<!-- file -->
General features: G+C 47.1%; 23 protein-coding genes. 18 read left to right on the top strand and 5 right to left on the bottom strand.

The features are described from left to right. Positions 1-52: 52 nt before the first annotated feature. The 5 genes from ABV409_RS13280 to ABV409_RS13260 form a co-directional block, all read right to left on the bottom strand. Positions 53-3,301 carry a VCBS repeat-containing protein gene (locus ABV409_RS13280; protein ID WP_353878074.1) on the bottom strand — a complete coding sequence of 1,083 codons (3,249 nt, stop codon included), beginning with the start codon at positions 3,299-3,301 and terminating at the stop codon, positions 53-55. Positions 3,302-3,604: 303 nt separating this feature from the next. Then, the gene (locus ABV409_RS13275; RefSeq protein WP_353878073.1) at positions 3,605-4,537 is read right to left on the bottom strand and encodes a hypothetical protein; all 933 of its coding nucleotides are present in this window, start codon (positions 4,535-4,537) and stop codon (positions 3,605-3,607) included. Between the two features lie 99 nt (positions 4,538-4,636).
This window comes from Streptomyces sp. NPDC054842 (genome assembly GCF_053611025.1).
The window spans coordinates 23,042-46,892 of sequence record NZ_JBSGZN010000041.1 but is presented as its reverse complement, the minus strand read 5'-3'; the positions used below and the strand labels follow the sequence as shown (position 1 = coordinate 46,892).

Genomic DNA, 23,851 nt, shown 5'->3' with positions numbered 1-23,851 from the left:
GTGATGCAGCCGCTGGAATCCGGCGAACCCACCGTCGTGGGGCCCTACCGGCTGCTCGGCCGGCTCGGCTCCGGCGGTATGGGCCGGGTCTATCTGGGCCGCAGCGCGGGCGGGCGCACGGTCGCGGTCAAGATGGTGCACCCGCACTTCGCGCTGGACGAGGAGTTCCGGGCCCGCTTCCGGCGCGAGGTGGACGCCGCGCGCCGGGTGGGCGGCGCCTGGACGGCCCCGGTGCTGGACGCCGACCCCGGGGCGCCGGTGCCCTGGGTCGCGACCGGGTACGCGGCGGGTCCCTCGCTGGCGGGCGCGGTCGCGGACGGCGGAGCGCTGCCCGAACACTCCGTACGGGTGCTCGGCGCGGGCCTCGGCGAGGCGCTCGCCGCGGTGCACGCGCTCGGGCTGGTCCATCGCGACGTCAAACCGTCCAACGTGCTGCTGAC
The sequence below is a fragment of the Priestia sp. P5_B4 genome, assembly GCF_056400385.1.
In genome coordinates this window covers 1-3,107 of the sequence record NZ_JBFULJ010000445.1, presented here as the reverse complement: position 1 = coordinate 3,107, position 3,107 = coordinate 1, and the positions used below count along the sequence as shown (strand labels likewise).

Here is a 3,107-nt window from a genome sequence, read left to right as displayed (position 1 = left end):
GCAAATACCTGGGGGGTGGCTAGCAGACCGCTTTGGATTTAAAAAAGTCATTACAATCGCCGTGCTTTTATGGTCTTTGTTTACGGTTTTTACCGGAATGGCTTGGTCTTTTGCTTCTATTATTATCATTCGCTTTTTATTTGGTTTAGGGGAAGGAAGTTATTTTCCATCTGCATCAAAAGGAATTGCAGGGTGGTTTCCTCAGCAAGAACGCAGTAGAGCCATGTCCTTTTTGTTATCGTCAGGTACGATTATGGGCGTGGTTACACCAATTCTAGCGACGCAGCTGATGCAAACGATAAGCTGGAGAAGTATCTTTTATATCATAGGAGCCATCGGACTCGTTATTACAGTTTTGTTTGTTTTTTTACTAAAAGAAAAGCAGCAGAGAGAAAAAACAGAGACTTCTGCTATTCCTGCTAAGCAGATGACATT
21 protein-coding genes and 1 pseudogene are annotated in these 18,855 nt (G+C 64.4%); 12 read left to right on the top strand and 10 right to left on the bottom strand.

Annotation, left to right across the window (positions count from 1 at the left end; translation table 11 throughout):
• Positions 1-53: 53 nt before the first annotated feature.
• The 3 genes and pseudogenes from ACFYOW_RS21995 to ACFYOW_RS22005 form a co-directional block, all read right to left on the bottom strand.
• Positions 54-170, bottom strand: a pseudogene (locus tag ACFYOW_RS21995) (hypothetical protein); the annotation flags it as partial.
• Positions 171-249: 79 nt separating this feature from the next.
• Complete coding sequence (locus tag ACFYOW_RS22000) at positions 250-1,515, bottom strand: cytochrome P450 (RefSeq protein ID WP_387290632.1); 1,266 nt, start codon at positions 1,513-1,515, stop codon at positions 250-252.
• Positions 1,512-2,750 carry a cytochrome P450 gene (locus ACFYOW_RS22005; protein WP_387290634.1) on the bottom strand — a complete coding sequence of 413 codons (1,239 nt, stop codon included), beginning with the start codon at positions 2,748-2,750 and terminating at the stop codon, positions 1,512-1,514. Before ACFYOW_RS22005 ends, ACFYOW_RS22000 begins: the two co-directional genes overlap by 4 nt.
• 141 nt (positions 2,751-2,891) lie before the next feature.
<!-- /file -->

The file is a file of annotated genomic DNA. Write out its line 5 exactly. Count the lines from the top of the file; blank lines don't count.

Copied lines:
Genomic DNA, 23,851 nt, shown 5'->3' with positions numbered 1-23,851 from the left: